Patent Pending at Craft and Growler
The recipe for Craft and Growler's existence was simple. Husband and wife owners Kevin Afghani and Catherine Kinslow fell in love with the recently exploding local craft beer movement in Dallas — so much so that they personally invested in the Deep Ellum Brewing Co. as it got off the ground in the winter of 2011. And they were simultaneously growing restless in their careers in patent law. The money was fine at Afghani's private practice, but the countless, isolating hours spent writing in an office at a computer were pretty dull — especially when compared with drinking beer.
Investing in a brewery and getting involved in the local beer scene helped cure the boredom a little, and it also illuminated an opportunity. The new breweries that were rising up like bubbles in a crisp lager had so much demand from bars that brewers had little incentive to invest in expensive bottling equipment or services. At the time, if you wanted to enjoy a hyper-hoppy Deep Ellum IPA, you had to either order a pint at a bar or pick up a growler filled with the suds at the Lakewood or Highland Park Whole Foods. These large, refillable jars let customers drink their favorite local beers at home on the couch, but Whole Foods only had a few varieties on tap. The bottles were kind of a pain in the ass to clean, too.
Afghani and Kinslow dreamed up Dallas' first beer filling station and set up shop in Fair Park, right across the street from the DART station. They filled one wall of the space with growlers capable of transporting a pint of beer for a couple of days, and larger, more intricate containers with pressurization systems that allowed eight liters of beer to be stored at home in the fridge for weeks. They stocked a mild sanitizer so customers could clean their growlers without affecting the flavor of their new favorite beer, and faucet adapters, which made rinsing the bottles simple and easy. At the back of Craft and Growler they designed and installed a custom beer dispensing system that's capable of filling anything that will hold liquid with 30 different types of glorious, delicious and mostly locally brewed beer.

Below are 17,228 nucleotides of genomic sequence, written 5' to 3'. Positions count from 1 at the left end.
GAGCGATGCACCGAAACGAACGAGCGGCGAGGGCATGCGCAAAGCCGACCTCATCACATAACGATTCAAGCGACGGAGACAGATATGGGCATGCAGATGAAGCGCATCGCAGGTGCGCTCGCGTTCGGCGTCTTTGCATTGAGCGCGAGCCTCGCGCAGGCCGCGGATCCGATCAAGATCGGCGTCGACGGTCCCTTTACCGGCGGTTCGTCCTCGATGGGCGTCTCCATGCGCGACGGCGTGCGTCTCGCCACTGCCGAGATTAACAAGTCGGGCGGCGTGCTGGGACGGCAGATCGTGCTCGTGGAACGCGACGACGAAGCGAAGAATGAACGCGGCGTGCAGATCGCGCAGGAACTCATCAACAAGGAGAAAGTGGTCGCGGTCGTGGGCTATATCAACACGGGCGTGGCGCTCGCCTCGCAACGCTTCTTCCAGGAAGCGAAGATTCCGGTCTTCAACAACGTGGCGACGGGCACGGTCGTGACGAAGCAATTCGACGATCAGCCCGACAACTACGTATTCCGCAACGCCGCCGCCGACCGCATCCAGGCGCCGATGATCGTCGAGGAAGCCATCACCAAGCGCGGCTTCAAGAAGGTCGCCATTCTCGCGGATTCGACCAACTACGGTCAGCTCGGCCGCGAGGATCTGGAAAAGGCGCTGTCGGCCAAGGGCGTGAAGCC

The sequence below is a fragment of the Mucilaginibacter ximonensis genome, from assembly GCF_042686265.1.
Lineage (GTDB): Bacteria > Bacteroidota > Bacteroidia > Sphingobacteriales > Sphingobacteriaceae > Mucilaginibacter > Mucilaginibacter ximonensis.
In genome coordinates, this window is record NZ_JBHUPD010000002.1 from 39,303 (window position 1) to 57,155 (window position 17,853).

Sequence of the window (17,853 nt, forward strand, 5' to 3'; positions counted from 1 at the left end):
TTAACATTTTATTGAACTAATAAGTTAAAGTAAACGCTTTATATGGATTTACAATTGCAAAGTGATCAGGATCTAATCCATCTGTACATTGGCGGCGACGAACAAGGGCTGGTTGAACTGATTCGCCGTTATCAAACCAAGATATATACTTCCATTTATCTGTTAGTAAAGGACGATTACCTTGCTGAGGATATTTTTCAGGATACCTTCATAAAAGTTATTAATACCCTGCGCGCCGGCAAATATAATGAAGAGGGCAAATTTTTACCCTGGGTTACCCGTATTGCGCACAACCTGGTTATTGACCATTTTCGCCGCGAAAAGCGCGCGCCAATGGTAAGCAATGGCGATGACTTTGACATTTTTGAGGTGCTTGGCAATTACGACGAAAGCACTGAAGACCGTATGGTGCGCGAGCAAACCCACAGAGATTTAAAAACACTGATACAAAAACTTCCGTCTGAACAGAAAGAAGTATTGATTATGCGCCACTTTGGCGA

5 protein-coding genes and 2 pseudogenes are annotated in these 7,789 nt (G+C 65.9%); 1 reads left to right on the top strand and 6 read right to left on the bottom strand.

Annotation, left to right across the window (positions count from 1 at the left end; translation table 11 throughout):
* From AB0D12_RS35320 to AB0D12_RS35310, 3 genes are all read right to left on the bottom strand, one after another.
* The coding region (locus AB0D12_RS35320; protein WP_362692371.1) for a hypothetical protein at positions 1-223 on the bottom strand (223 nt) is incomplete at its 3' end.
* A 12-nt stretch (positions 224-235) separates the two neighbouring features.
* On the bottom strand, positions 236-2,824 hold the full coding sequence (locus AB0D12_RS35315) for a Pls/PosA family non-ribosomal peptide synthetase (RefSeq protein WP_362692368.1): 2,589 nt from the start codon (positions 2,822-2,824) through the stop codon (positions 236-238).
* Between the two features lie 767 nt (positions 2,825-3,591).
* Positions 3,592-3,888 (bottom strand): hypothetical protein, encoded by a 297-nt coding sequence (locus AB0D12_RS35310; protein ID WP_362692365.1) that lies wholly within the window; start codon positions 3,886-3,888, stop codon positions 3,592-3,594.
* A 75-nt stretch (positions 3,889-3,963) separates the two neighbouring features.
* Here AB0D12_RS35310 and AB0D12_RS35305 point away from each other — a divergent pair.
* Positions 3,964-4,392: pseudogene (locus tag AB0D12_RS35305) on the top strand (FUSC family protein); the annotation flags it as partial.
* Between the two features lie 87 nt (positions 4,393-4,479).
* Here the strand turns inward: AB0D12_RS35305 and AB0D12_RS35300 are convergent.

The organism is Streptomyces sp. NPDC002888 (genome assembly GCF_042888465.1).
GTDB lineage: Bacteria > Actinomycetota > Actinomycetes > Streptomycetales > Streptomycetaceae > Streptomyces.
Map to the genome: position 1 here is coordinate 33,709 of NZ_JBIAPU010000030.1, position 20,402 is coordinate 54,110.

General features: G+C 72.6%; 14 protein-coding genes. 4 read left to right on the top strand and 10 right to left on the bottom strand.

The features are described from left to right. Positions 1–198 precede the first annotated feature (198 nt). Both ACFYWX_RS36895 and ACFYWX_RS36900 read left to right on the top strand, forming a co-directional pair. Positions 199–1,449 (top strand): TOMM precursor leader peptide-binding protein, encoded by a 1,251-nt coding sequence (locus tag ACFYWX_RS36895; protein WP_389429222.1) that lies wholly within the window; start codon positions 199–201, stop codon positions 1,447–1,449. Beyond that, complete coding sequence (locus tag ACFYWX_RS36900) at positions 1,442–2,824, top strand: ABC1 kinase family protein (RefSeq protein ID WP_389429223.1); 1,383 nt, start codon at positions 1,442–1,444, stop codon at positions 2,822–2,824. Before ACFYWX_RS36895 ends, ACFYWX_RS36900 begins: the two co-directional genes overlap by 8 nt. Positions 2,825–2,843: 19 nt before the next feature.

Resting in a trough of sanitizing liquid, 30 Blichmann beer guns stand in a row, waiting to dispense your chosen brew. The dual trigger system, designed by a boutique-engineering firm that typically caters to homebrewers, was initially intended as a convenient way to bottle small batches of beer. One trigger dispenses carbon dioxide into the bottle, displacing air and helping the beer stay fresh and well-carbonated. The second trigger (the fun one) dispenses beer directly into the bottom of the vessel, reducing agitation to help keep the beer settled, while preventing any contact with air. With an airtight seal, the beer will keep in your refrigerator at home for up to two weeks (and sometimes longer) depending on the type of beer. After you break the seal, however, you'll need to consume the entire quantity of beer that evening. Poor you.
Not sure which to take home? You can get a flight of four beers at the bar for $10 and taste your way toward your perfect match. In fact, many customers who come in to fill their containers linger over a pint or two. The generous bar along the back wall is lined with beer kegs turned bar stools, and massive communal tables make Craft and Growler as much of a bar as it is a beer filling station. That's why Afghani is so happy with his new business. Unlike his legal career, his new job is incredibly social, requiring interaction with the brewers he buys from and with his own customers. He's created a malt- and hops-laced coffee shop of sorts: a gathering place for beer nerds.
There on a random Tuesday afternoon was Drew Huerter, who just left his position as head brewer at Deep Ellum Brewing Co. and is looking for a new job, but not until he does some fishing. He sat at the bar with a glass of Real Heavy from Real Ale Brewing Co. in Blanco, Texas. "It's a malt bomb but it's delicious," he said of the beer, as a delivery truck from Lakewood Brewing Co. pulled up.
A delivery guy with a massive beard dropped off three kegs and two cases of bottled beer from Dallas' newest brewery. One of the kegs is filled with Till and Toil, a seasonal farmhouse saison loaded with natural yeast. The kegs were agitated and needed time to settle, but that didn't stop the barroom from filling with glass after glass with the cloudy, yellow liquid. That first keg would sell out within two days. Other kegs have disappeared in less than an hour.
The fast turnover is part of Craft and Growler's universal appeal. The brewers love it because the business takes on deliveries that are much larger than most bars, while customers get access to incredibly fresh beer.
It's adding up to impressive sales. Afghani claims he's already operating in the black, though he's reinvesting most of the profit right back into the business. Afghani says he's also ahead in terms of job satisfaction, and hopes he never has to return to the practice he's currently dismantling. But old habits are tough to break and three years of law school and 10 years of grueling practice will do strange things to a human. The 30-tap dispensing system with supplemental carbon dioxide and a sanitization sink has never been implemented in tandem to facilitate retail beer sales. Afghani and his wife are in the works to patent it.
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